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The Iron Lady offers too little, despite Meryl Streep
Subprime minister
There is the pleasure of watching a master at work.
There is the pleasure of watching a master at work.

Meryl Streep has become so predictably astonishing in her versatility that her name is practically a verb - a way of describing a performer disappearing into a role. The opportunity to see America's answer to Shakespearean acting royalty play Margaret Thatcher, that quintessentially British figure, is the main reason for checking out The Iron Lady - and, as it turns out, it's really the only reason. As conceived by director Phyllida Lloyd (Mamma Mia!) and screenwriter Abi Morgan, it's a film that plays at tweaking biopic conventions while ultimately offering too little besides the pleasures of watching a master at work.

The film opens in 2009, with a retired Thatcher and husband Denis (Jim Broadbent) breakfasting in a London apartment. But we soon learn that Denis has been dead for several years, and that Thatcher is likely in the early stages of dementia. Her memory spins back to her youth in World War II-era London, influenced by her father's views on self-reliance. The narrative continues to shift back and forth in time, covering Thatcher's marriage, her initial election to Parliament and her controversial 11-year tenure as prime minister.

The setup offers the promise that The Iron Lady might ditch the relentlessly chronological "this happened, then this happened" structure that mires so many cinematic life stories. Indeed, the early sequences, in which the contemporary Margaret finds herself slipping back and forth in time, are by far the most compelling. Lloyd provides an almost impressionistic vibe to the scenes of the young Thatcher (Alexandra Roach) first coming to Parliament in 1959.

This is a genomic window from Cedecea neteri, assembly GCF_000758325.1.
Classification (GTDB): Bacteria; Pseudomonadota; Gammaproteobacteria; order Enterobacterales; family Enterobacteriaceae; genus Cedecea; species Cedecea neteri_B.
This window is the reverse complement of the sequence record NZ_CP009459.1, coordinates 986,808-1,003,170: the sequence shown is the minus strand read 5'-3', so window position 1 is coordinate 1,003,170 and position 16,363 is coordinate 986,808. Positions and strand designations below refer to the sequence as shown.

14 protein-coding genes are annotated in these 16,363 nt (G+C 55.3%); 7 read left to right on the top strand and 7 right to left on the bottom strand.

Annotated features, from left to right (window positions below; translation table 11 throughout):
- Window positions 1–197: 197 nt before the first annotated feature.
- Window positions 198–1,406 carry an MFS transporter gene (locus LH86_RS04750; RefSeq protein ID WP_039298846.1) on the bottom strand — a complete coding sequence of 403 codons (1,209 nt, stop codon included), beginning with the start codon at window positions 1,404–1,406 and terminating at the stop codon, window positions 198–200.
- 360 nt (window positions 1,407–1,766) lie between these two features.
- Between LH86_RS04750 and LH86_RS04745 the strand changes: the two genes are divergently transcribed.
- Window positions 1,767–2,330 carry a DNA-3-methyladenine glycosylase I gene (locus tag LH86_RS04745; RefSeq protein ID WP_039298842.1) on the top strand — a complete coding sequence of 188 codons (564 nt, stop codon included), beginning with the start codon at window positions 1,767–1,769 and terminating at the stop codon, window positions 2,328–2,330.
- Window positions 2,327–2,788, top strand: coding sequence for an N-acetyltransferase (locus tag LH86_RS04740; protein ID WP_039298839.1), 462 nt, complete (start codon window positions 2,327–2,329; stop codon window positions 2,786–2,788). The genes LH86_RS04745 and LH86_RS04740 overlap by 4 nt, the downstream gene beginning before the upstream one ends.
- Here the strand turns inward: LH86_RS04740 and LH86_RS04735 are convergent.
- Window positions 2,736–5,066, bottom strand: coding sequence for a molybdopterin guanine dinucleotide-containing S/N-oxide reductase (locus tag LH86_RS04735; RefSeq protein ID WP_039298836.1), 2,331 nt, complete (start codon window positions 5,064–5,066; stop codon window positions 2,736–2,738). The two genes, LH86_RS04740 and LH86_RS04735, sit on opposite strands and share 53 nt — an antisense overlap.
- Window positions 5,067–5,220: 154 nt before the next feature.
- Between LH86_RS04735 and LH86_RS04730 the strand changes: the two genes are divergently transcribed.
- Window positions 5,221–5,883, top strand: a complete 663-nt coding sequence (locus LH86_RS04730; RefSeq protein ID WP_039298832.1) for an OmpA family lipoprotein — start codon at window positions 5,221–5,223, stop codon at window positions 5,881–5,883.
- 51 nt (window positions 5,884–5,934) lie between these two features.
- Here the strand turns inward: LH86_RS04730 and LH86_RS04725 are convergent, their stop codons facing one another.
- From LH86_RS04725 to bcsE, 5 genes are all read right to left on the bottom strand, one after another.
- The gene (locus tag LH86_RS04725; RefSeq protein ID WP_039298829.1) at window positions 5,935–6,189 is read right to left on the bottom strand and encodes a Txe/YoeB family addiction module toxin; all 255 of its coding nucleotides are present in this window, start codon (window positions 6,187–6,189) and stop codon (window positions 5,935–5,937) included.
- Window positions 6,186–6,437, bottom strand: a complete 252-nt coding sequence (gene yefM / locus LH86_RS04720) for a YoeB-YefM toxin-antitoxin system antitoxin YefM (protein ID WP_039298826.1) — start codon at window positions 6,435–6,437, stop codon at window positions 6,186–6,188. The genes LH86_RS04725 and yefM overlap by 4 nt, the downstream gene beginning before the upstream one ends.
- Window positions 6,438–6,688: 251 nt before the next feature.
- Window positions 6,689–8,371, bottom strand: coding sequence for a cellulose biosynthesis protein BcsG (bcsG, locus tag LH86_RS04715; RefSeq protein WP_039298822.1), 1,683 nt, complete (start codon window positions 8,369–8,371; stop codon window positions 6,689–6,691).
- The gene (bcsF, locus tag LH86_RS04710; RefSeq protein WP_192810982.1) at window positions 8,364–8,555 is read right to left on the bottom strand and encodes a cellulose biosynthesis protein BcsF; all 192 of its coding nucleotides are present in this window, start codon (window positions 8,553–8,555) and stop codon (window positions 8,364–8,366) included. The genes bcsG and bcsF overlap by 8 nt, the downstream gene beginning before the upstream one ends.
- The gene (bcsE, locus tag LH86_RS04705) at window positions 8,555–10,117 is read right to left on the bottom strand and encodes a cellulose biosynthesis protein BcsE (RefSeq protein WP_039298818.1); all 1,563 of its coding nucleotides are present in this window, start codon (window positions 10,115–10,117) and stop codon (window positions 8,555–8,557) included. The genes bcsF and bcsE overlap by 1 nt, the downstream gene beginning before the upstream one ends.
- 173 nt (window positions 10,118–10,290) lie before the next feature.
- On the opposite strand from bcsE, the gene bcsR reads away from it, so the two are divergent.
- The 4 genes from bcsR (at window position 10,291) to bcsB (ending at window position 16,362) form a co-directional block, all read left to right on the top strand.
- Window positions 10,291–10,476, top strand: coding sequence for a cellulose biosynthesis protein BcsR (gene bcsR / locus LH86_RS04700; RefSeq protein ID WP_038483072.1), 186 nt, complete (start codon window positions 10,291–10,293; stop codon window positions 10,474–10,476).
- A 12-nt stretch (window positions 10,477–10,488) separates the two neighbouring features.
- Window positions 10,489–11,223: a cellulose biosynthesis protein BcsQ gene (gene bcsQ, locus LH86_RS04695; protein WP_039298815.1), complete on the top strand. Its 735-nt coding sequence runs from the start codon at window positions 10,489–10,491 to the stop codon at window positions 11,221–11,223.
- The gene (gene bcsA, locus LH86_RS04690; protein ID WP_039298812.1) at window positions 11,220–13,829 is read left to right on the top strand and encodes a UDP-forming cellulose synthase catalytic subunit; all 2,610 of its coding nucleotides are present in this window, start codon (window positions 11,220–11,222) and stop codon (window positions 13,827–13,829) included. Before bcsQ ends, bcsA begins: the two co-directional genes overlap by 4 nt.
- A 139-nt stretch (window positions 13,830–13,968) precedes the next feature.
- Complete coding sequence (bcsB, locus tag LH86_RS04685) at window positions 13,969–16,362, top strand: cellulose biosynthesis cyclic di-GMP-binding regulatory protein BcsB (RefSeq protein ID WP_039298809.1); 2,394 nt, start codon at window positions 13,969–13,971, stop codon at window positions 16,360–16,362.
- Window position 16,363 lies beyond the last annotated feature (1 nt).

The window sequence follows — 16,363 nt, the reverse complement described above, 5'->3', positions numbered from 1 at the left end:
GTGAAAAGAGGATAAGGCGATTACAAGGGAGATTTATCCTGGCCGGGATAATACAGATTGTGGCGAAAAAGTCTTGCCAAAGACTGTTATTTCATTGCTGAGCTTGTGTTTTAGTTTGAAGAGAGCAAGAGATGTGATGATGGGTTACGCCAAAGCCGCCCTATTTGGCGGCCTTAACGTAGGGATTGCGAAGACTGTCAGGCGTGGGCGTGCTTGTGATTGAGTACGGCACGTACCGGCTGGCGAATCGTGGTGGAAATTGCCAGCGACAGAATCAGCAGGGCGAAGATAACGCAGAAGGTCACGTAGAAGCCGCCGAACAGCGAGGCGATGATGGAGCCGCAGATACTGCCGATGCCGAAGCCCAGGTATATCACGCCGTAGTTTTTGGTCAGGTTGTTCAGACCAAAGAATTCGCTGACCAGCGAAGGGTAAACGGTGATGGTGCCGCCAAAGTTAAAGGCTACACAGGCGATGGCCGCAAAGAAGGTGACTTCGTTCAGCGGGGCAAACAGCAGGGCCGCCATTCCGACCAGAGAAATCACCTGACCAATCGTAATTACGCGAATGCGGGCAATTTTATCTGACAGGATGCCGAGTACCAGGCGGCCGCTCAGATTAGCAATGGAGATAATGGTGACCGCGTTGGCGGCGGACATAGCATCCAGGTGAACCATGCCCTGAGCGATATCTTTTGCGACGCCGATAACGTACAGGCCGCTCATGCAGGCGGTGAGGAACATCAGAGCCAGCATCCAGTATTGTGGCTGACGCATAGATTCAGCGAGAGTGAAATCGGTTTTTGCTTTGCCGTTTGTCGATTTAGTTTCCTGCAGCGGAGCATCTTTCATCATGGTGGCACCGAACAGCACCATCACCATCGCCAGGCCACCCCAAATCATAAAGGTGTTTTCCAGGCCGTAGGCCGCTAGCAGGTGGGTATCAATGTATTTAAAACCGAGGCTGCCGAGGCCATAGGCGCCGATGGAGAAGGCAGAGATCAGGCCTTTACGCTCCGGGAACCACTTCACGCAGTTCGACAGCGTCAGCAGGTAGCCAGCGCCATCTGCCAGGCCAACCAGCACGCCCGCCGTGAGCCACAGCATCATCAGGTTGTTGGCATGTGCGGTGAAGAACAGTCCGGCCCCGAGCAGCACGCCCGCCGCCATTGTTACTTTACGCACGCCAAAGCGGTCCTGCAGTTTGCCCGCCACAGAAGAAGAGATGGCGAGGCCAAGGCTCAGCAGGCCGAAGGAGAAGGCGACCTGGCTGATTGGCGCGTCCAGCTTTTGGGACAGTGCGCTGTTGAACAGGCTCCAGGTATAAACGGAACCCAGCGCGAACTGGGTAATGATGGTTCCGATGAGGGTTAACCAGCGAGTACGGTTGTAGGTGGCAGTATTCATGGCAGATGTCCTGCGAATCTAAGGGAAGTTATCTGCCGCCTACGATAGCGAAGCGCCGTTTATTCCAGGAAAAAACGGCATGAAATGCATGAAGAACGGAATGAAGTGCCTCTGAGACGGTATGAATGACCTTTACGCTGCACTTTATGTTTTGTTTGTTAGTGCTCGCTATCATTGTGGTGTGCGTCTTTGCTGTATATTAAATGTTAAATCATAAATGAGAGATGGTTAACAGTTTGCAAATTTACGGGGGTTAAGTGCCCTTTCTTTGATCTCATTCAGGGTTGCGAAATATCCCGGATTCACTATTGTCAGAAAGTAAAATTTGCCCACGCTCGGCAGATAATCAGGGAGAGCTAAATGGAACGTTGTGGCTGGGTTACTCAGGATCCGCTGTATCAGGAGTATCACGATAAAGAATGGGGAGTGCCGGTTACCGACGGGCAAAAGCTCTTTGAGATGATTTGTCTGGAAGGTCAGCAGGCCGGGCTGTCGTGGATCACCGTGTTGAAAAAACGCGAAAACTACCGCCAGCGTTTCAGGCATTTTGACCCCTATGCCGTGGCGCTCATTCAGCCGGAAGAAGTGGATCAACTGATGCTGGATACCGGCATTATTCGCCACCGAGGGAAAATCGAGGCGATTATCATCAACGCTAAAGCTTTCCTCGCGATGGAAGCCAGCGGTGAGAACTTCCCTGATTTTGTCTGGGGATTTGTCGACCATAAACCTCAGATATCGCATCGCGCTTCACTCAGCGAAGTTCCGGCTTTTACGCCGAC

And then there's the slump-in-the-chair moment when it all turns resolutely conventional. Even as the timeline continues to shift back and forth, Lloyd and Morgan focus on the most obvious and least interesting elements of each era: Thatcher's ongoing ghost-chats with Denis, whose presence feels increasingly like a structural device, and the various crucial bullet-points of Thatcher's career.

It's disappointing, because Streep's performance is at its most compelling when she's conveying the ferocity of Thatcher's convictions. In an argument with her ministers over tax policy, she spits out the word "concessions" as though it were a vulgarity. Streep captures the essence of a woman who would argue "our policies may be unpopular, but they are the right policies." It's nothing so mundane as an attempt to "humanize" a much-reviled politician; it's simply a fully realized character.

But The Iron Lady waffles over what to do with that character, and spends too much time on seemingly obligatory montages of rioting laborers, soldiers in the Falklands and other events of the time. Streep's presence guarantees you won't doubt for a moment that you've seen the story of Margaret Thatcher; the rest of the film can't decide what that story is.

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